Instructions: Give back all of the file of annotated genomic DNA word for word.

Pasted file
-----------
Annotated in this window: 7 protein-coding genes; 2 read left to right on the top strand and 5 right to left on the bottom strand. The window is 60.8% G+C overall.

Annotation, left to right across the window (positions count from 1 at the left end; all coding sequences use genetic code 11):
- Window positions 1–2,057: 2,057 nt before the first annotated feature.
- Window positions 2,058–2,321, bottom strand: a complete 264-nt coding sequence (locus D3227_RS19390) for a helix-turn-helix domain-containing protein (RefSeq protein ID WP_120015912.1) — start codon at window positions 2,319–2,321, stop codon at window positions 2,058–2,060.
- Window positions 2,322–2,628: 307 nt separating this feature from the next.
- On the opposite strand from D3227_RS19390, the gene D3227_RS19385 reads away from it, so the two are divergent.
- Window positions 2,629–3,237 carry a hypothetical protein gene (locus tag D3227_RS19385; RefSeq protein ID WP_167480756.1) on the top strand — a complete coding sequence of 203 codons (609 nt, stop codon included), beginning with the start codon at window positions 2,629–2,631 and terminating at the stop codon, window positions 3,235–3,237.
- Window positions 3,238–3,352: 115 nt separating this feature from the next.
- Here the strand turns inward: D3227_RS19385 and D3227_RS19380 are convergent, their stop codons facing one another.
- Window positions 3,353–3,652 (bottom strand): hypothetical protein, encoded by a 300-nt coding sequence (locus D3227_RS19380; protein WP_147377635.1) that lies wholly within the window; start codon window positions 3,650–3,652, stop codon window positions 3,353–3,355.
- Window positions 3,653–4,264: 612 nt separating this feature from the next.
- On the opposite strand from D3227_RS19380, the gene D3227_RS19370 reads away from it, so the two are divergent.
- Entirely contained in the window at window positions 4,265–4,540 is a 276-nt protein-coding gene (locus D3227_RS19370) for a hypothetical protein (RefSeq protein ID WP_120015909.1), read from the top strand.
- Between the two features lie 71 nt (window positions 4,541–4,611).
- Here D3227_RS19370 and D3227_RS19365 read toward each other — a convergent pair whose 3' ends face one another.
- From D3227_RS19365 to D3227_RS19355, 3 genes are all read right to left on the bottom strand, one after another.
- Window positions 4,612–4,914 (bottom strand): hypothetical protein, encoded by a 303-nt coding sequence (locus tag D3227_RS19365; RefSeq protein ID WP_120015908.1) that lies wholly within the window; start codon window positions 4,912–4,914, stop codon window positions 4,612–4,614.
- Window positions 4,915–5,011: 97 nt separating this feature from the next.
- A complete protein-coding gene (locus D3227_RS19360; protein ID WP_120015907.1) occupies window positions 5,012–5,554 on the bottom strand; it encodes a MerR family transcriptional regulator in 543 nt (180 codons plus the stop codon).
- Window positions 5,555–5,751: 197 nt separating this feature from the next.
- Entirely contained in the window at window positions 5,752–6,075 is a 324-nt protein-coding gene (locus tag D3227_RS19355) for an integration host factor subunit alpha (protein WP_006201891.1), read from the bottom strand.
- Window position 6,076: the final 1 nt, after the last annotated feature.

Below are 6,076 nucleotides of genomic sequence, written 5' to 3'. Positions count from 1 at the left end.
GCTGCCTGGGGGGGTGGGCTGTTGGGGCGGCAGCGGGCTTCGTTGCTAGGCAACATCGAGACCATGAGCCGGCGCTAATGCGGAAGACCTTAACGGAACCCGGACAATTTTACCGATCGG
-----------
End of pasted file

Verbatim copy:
Annotated in this window: 7 protein-coding genes; 2 read left to right on the top strand and 5 right to left on the bottom strand. The window is 60.8% G+C overall.

Annotation, left to right across the window (positions count from 1 at the left end; all coding sequences use genetic code 11):
- Window positions 1–2,057: 2,057 nt before the first annotated feature.
- Window positions 2,058–2,321, bottom strand: a complete 264-nt coding sequence (locus D3227_RS19390) for a helix-turn-helix domain-containing protein (RefSeq protein ID WP_120015912.1) — start codon at window positions 2,319–2,321, stop codon at window positions 2,058–2,060.
- Window positions 2,322–2,628: 307 nt separating this feature from the next.
- On the opposite strand from D3227_RS19390, the gene D3227_RS19385 reads away from it, so the two are divergent.
- Window positions 2,629–3,237 carry a hypothetical protein gene (locus tag D3227_RS19385; RefSeq protein ID WP_167480756.1) on the top strand — a complete coding sequence of 203 codons (609 nt, stop codon included), beginning with the start codon at window positions 2,629–2,631 and terminating at the stop codon, window positions 3,235–3,237.
- Window positions 3,238–3,352: 115 nt separating this feature from the next.
- Here the strand turns inward: D3227_RS19385 and D3227_RS19380 are convergent, their stop codons facing one another.
- Window positions 3,353–3,652 (bottom strand): hypothetical protein, encoded by a 300-nt coding sequence (locus D3227_RS19380; protein WP_147377635.1) that lies wholly within the window; start codon window positions 3,650–3,652, stop codon window positions 3,353–3,355.
- Window positions 3,653–4,264: 612 nt separating this feature from the next.
- On the opposite strand from D3227_RS19380, the gene D3227_RS19370 reads away from it, so the two are divergent.
- Entirely contained in the window at window positions 4,265–4,540 is a 276-nt protein-coding gene (locus D3227_RS19370) for a hypothetical protein (RefSeq protein ID WP_120015909.1), read from the top strand.
- Between the two features lie 71 nt (window positions 4,541–4,611).
- Here D3227_RS19370 and D3227_RS19365 read toward each other — a convergent pair whose 3' ends face one another.
- From D3227_RS19365 to D3227_RS19355, 3 genes are all read right to left on the bottom strand, one after another.
- Window positions 4,612–4,914 (bottom strand): hypothetical protein, encoded by a 303-nt coding sequence (locus tag D3227_RS19365; RefSeq protein ID WP_120015908.1) that lies wholly within the window; start codon window positions 4,912–4,914, stop codon window positions 4,612–4,614.
- Window positions 4,915–5,011: 97 nt separating this feature from the next.
- A complete protein-coding gene (locus D3227_RS19360; protein ID WP_120015907.1) occupies window positions 5,012–5,554 on the bottom strand; it encodes a MerR family transcriptional regulator in 543 nt (180 codons plus the stop codon).
- Window positions 5,555–5,751: 197 nt separating this feature from the next.
- Entirely contained in the window at window positions 5,752–6,075 is a 324-nt protein-coding gene (locus tag D3227_RS19355) for an integration host factor subunit alpha (protein WP_006201891.1), read from the bottom strand.
- Window position 6,076: the final 1 nt, after the last annotated feature.

Below are 6,076 nucleotides of genomic sequence, written 5' to 3'. Positions count from 1 at the left end.
GCTGCCTGGGGGGGTGGGCTGTTGGGGCGGCAGCGGGCTTCGTTGCTAGGCAACATCGAGACCATGAGCCGGCGCTAATGCGGAAGACCTTAACGGAACCCGGACAATTTTACCGATCGG